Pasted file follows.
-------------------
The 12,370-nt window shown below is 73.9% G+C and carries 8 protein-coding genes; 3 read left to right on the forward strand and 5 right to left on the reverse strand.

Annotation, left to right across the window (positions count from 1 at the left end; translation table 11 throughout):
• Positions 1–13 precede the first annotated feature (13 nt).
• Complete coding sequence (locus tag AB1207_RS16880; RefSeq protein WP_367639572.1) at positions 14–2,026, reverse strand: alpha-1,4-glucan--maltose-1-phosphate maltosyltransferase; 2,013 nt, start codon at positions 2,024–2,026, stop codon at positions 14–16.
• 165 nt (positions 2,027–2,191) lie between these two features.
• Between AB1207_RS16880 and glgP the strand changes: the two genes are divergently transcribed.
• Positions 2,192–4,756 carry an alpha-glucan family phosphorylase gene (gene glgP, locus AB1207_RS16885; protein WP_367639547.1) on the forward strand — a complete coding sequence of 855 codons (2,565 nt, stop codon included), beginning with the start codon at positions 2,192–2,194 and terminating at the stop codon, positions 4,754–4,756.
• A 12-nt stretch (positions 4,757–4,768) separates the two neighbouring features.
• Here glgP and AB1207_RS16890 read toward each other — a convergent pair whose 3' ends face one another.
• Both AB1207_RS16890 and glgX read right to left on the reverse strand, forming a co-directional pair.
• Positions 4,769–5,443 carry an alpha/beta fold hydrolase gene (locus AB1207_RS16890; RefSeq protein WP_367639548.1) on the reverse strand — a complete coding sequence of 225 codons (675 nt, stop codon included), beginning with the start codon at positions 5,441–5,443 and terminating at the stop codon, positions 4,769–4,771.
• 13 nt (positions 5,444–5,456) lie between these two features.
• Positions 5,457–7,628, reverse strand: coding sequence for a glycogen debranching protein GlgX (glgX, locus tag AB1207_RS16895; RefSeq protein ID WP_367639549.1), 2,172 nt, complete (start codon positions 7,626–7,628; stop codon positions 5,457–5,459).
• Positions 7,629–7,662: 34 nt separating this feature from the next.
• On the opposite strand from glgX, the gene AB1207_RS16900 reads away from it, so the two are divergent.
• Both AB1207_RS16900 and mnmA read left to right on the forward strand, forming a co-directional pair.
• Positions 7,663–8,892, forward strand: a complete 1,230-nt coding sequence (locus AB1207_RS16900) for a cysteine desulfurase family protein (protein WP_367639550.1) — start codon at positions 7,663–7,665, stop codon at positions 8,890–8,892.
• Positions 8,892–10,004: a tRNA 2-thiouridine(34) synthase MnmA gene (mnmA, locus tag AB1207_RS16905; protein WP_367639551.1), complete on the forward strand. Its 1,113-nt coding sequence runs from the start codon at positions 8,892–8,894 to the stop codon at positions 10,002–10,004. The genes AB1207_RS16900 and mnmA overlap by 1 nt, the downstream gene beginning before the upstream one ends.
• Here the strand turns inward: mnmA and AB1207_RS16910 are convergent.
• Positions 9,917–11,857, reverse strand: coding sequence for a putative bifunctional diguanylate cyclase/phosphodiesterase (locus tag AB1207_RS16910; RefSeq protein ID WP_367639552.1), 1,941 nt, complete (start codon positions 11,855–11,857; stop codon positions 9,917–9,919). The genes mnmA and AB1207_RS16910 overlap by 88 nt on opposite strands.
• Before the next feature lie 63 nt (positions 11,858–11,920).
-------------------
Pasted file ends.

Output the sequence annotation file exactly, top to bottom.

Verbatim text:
The 12,370-nt window shown below is 73.9% G+C and carries 8 protein-coding genes; 3 read left to right on the forward strand and 5 right to left on the reverse strand.

Annotation, left to right across the window (positions count from 1 at the left end; translation table 11 throughout):
• Positions 1–13 precede the first annotated feature (13 nt).
• Complete coding sequence (locus tag AB1207_RS16880; RefSeq protein WP_367639572.1) at positions 14–2,026, reverse strand: alpha-1,4-glucan--maltose-1-phosphate maltosyltransferase; 2,013 nt, start codon at positions 2,024–2,026, stop codon at positions 14–16.
• 165 nt (positions 2,027–2,191) lie between these two features.
• Between AB1207_RS16880 and glgP the strand changes: the two genes are divergently transcribed.
• Positions 2,192–4,756 carry an alpha-glucan family phosphorylase gene (gene glgP, locus AB1207_RS16885; protein WP_367639547.1) on the forward strand — a complete coding sequence of 855 codons (2,565 nt, stop codon included), beginning with the start codon at positions 2,192–2,194 and terminating at the stop codon, positions 4,754–4,756.
• A 12-nt stretch (positions 4,757–4,768) separates the two neighbouring features.
• Here glgP and AB1207_RS16890 read toward each other — a convergent pair whose 3' ends face one another.
• Both AB1207_RS16890 and glgX read right to left on the reverse strand, forming a co-directional pair.
• Positions 4,769–5,443 carry an alpha/beta fold hydrolase gene (locus AB1207_RS16890; RefSeq protein WP_367639548.1) on the reverse strand — a complete coding sequence of 225 codons (675 nt, stop codon included), beginning with the start codon at positions 5,441–5,443 and terminating at the stop codon, positions 4,769–4,771.
• 13 nt (positions 5,444–5,456) lie between these two features.
• Positions 5,457–7,628, reverse strand: coding sequence for a glycogen debranching protein GlgX (glgX, locus tag AB1207_RS16895; RefSeq protein ID WP_367639549.1), 2,172 nt, complete (start codon positions 7,626–7,628; stop codon positions 5,457–5,459).
• Positions 7,629–7,662: 34 nt separating this feature from the next.
• On the opposite strand from glgX, the gene AB1207_RS16900 reads away from it, so the two are divergent.
• Both AB1207_RS16900 and mnmA read left to right on the forward strand, forming a co-directional pair.
• Positions 7,663–8,892, forward strand: a complete 1,230-nt coding sequence (locus AB1207_RS16900) for a cysteine desulfurase family protein (protein WP_367639550.1) — start codon at positions 7,663–7,665, stop codon at positions 8,890–8,892.
• Positions 8,892–10,004: a tRNA 2-thiouridine(34) synthase MnmA gene (mnmA, locus tag AB1207_RS16905; protein WP_367639551.1), complete on the forward strand. Its 1,113-nt coding sequence runs from the start codon at positions 8,892–8,894 to the stop codon at positions 10,002–10,004. The genes AB1207_RS16900 and mnmA overlap by 1 nt, the downstream gene beginning before the upstream one ends.
• Here the strand turns inward: mnmA and AB1207_RS16910 are convergent.
• Positions 9,917–11,857, reverse strand: coding sequence for a putative bifunctional diguanylate cyclase/phosphodiesterase (locus tag AB1207_RS16910; RefSeq protein ID WP_367639552.1), 1,941 nt, complete (start codon positions 11,855–11,857; stop codon positions 9,917–9,919). The genes mnmA and AB1207_RS16910 overlap by 88 nt on opposite strands.
• Before the next feature lie 63 nt (positions 11,858–11,920).